DETROIT — Ford Motor Co. insists it's on track to deliver consistently strong profit margins at the end of the decade.
But in the meantime, the automaker will feel some financial pain. And it said losses from its work on autonomous vehicles and mobility services will increase before that part of the business generates profits.
Ford lowered its forecast for 2018, which CEO Jim Hackett bluntly characterized as a "bad year," though it's still expected to be a highly profitable one. Ford's per-share guidance for 2018 translates to earnings of $8 billion to $9.2 billion, according to investment firm Barclays Capital, down from an initial forecast of $9.9 billion.
Ford shares, which had started the week by hitting a 52-week high, fell nearly 7 percent in response to the news.
CFO Bob Shanks, speaking last week at the Deutsche Bank Global Auto Industry Conference here, said the company will face about $1.6 billion in increased commodities costs, including steel and aluminum. Adding to the financial woes are the mobility investments, which were about a $300 million drag on earnings in 2017, the first year in which they've been broken out separately. Executives said mobility losses would be larger in 2018.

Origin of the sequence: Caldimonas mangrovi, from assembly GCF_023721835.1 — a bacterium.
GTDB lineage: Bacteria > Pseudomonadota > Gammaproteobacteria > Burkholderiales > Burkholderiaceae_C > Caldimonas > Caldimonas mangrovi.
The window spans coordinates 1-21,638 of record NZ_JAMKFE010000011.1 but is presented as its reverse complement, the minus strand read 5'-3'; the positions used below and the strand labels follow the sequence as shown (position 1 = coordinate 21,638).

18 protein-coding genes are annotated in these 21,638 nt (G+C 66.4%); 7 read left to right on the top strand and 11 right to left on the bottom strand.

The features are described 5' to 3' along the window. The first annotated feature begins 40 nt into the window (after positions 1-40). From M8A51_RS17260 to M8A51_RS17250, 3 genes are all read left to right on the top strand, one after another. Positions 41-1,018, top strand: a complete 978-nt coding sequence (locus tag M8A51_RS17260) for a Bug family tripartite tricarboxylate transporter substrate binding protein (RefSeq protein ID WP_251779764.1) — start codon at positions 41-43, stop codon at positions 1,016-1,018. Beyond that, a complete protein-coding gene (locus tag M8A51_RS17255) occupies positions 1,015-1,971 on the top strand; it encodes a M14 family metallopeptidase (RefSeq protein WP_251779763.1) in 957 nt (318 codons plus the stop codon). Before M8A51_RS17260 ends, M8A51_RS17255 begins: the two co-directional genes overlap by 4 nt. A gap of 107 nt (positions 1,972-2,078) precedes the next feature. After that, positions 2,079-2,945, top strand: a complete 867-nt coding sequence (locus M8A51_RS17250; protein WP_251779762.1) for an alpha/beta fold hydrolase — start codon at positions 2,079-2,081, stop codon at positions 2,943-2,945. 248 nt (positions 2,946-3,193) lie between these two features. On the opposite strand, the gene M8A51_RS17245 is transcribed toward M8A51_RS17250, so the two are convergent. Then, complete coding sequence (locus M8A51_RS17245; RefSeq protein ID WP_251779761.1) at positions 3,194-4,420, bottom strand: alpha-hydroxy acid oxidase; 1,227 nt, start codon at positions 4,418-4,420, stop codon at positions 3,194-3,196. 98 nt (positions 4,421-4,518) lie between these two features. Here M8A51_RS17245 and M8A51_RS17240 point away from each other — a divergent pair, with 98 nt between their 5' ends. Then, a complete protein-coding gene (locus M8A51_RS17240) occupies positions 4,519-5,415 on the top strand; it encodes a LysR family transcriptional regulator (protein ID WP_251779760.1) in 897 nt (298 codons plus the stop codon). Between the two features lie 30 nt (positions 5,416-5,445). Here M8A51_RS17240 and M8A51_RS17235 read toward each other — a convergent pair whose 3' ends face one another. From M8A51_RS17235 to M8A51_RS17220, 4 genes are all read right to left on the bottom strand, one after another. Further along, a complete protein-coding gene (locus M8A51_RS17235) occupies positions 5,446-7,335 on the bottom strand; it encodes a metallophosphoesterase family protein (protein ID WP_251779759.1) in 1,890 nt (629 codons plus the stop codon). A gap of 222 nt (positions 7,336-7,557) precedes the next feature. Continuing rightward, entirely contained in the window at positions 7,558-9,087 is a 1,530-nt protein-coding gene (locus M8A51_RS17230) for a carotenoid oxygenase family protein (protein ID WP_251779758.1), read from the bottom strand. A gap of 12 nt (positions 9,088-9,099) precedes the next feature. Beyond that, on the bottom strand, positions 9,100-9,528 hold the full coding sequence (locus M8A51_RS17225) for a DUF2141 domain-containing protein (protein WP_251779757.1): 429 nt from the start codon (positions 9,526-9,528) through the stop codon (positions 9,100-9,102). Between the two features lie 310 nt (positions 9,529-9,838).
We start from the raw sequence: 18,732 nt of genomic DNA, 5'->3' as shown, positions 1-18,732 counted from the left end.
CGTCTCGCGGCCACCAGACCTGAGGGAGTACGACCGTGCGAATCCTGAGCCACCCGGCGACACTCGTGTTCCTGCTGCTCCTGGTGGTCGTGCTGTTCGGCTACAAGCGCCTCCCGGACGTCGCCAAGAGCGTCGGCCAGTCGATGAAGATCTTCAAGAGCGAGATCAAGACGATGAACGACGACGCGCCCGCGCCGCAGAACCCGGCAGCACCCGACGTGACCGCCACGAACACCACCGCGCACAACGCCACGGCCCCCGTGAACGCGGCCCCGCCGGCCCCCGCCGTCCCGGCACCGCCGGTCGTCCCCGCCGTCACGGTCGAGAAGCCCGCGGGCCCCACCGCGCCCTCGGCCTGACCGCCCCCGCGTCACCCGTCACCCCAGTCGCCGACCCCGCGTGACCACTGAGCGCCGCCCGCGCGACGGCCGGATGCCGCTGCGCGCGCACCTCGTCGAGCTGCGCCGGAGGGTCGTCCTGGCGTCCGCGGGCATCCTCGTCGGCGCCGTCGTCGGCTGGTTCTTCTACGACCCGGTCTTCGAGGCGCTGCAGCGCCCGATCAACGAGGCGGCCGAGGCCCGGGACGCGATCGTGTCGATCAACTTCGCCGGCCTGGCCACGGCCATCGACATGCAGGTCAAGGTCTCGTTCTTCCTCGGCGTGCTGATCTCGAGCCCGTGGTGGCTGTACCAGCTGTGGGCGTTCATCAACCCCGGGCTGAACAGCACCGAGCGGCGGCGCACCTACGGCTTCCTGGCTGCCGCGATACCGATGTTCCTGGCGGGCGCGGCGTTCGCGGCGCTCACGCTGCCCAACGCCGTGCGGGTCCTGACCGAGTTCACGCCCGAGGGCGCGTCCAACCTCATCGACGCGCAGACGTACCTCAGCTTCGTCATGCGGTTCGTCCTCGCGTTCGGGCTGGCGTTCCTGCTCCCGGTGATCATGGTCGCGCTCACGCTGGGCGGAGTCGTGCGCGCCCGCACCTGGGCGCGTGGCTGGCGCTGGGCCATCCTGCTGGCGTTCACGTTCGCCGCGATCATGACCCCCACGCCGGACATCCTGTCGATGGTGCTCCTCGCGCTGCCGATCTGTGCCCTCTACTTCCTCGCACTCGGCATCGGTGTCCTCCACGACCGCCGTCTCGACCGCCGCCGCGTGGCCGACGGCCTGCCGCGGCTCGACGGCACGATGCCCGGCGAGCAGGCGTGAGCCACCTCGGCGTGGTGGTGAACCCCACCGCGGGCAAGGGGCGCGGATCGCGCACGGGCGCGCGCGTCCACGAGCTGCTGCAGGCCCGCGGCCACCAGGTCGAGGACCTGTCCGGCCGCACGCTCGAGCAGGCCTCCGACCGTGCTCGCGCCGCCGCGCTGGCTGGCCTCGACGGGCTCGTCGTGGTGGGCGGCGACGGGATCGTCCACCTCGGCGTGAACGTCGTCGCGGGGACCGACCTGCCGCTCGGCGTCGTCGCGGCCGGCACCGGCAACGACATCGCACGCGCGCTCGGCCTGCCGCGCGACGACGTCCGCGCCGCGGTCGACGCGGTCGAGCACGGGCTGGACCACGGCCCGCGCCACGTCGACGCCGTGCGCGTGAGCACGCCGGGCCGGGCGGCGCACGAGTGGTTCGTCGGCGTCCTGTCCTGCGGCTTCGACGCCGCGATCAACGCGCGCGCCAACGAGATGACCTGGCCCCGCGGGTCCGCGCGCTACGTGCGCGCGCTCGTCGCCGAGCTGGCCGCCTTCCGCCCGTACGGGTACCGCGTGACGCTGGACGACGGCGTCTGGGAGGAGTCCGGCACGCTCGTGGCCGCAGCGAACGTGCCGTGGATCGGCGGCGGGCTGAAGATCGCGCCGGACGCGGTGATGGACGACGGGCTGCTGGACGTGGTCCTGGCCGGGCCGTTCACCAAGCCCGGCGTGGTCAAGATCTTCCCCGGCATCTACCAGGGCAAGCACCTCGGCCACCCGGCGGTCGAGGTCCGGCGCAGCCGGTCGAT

"The presentation was a reminder that the transition at Ford in the Hackett era will take time and that we have a long journey ahead — just as the Mulally era a decade ago took several years to bear fruits," Barclays analyst Brian Johnson wrote in a Wednesday, Jan. 17, report. "It doesn't seem as if there are any low hanging fruits on cost to drive upside to earnings, and Ford appears to be in the very early stages in its strategy transition in EVs and autonomous."
Shanks said the company was "not satisfied with our performance" but assured investors that he's optimistic.
"I have a lot more confidence about our future today," he said. "I have the clarity around the direction we're heading as a business."